506 STO 1002
… ….
1000 03
1001 04
1002 05
Decoding and executing the
instruction
The instruction in the CIR gets decoded. In this example, the instruction is telling
the processor to load the value in memory location 1000 (03) to the accumulator
(one of the general purpose registers are usually used for the accumulator). As this
happens the Program Counter automatically increments.
PC  [PC] + 1
[CIR] decoded and executed
R0
R1
R2
R3
R4
R5
Arithmetic
Logic Unit
Current
Instruction
Register:
LDA 1000
Program
Counter:

503
Status
Register
Control
Unit
Memory
Address
Register:
1000
Memory
Data
Register:
03
MAIN
MEMORY
ADDRESS
CONTENTS
500 LDA 1000
503 ADD 1001
506 STO 1002
… ….
1000 03
1001 04
1002 05
The Control Unit
The control unit co-ordinates all of these fetch-decode-
execute activities. At each clock pulse, it controls the movement
of data and instructions between the registers, main memory
and input and output devices.
R0
R1
R2
R3
R4
R5
Arithmetic
Logic Unit
Current
Instruction
Register:
LDA 1000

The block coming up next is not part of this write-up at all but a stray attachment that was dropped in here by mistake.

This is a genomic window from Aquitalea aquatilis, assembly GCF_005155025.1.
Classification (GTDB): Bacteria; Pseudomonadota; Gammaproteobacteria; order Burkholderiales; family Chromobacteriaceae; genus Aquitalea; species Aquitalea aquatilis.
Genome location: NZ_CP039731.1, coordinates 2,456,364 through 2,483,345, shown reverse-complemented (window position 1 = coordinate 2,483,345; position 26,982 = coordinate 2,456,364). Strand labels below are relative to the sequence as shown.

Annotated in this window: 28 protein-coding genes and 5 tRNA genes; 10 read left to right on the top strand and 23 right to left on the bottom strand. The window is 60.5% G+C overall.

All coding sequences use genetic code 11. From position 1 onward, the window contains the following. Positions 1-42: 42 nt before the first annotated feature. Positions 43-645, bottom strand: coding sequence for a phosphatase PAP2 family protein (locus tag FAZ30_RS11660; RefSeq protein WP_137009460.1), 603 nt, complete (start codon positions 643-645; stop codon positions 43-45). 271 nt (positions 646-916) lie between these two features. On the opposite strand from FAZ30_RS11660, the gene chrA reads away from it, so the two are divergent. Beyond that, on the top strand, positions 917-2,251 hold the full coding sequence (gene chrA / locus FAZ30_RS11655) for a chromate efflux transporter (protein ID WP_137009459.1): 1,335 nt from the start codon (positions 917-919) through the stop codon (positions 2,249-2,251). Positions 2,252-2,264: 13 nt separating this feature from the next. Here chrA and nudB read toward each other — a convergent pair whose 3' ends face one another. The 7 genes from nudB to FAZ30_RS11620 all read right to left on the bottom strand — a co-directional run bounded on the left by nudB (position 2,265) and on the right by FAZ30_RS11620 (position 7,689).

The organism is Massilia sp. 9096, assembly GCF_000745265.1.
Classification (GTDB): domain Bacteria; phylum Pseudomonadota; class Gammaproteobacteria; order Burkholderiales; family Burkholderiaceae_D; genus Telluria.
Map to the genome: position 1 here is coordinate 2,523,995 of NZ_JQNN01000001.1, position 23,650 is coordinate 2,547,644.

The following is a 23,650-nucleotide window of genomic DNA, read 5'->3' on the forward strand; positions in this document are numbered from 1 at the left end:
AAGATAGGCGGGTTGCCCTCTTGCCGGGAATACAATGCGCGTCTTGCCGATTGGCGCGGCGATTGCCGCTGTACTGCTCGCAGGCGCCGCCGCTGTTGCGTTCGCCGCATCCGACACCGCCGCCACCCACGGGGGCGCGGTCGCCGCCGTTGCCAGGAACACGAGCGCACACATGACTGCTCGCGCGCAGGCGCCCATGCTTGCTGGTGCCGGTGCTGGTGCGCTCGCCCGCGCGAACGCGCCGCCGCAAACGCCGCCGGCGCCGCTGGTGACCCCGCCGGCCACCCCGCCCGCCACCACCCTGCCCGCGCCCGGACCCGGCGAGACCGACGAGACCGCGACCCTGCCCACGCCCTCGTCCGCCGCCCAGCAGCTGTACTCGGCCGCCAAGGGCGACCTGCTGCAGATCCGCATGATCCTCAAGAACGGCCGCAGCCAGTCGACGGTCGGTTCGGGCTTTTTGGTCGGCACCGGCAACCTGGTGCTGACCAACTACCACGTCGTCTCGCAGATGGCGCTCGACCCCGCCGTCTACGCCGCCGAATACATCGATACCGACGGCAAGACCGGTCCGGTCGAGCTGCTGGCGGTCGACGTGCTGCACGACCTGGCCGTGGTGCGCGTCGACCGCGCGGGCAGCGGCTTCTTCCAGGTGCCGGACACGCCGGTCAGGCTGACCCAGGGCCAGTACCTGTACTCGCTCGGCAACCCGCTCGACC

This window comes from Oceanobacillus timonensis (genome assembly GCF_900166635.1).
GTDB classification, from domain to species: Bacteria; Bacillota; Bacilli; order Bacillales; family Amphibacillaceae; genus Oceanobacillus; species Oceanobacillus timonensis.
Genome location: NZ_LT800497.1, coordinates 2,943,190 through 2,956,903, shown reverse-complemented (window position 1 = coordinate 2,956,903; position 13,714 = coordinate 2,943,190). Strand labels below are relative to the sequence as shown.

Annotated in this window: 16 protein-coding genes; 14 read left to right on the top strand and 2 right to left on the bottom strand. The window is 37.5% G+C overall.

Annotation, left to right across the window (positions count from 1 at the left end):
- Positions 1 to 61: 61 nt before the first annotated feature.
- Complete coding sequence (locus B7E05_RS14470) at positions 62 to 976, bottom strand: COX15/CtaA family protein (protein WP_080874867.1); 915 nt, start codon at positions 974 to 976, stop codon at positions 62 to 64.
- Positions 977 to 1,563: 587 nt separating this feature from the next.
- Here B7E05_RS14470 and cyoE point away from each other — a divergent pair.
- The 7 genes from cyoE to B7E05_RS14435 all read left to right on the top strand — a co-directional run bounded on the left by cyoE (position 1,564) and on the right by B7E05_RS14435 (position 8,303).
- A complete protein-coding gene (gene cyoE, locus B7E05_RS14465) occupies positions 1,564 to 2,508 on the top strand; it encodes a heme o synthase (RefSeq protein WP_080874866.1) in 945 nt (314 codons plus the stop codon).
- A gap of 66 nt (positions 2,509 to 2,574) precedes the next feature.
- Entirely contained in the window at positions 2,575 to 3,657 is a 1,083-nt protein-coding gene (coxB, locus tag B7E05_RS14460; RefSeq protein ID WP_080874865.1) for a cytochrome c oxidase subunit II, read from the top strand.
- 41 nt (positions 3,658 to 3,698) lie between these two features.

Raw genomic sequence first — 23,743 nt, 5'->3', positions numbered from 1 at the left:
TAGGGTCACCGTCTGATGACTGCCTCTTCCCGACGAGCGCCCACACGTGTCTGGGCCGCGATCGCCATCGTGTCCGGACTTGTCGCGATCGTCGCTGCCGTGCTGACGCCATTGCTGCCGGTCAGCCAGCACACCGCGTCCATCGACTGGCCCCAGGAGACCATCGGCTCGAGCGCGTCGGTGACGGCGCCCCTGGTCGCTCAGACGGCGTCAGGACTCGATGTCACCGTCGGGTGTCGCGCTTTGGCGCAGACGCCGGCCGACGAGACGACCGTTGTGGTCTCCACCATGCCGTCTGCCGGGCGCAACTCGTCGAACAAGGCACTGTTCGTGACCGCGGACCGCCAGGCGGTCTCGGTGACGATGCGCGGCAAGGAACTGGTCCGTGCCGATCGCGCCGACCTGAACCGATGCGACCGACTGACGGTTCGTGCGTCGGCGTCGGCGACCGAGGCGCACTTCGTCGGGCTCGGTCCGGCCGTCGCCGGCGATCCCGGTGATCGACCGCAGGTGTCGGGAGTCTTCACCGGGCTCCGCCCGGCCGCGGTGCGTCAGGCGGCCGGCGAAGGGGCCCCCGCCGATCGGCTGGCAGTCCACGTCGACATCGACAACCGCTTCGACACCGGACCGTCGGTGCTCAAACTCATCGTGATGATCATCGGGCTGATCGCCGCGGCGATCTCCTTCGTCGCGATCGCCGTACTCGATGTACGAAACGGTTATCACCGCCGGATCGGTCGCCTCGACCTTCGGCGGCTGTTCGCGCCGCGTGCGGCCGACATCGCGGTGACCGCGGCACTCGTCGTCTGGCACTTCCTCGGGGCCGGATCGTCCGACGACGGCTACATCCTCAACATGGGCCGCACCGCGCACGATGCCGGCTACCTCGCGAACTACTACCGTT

Program
Counter:

503
Status
Register
Control Unit Memory
Address
Register:
1000
Memory
Data
Register:
03
MAIN
MEMORY
ADDRESS
CONTENTS
500 LDA 1000
503 ADD 1001
506 STO 1002
… ….
1000 03
1001 04
1002 05
Status Register
The Status Register stores a combination of bits used to indicate the result of an
instruction. For example one bit will be set to indicate that an instruction has caused an
overflow. Another bit will be set to indicate that the instruction produced a negative result.
The Status Register also indicates whether an interrupt has been received (we will look at
this later).
R0
R1
R2
R3
R4
R5
Arithmetic
Logic Unit
Current
Instruction
Register:
LDA 1000
Program
Counter:

503
Status
Register
Control Unit Memory
Address
Register:
1000
Memory
Data
Register:
03
MAIN
MEMORY
ADDRESS
CONTENTS
500 LDA 1000
503 ADD 1001
506 STO 1002
… ….
1000 03
1001 04
1002 05
Arithmetic Logic Unit
The Arithmetic Logic Unit carries out any arithmetic and logical operations (calculations
and value comparisons) required by any instruction that is executed. For example
instruction at 503 would require the Arithmetic Logical Unit to add the number in location
1001 to the value already in the accumulator.
R0
R1
R2
R3
R4
R5
Arithmetic
Logic Unit
Current
Instruction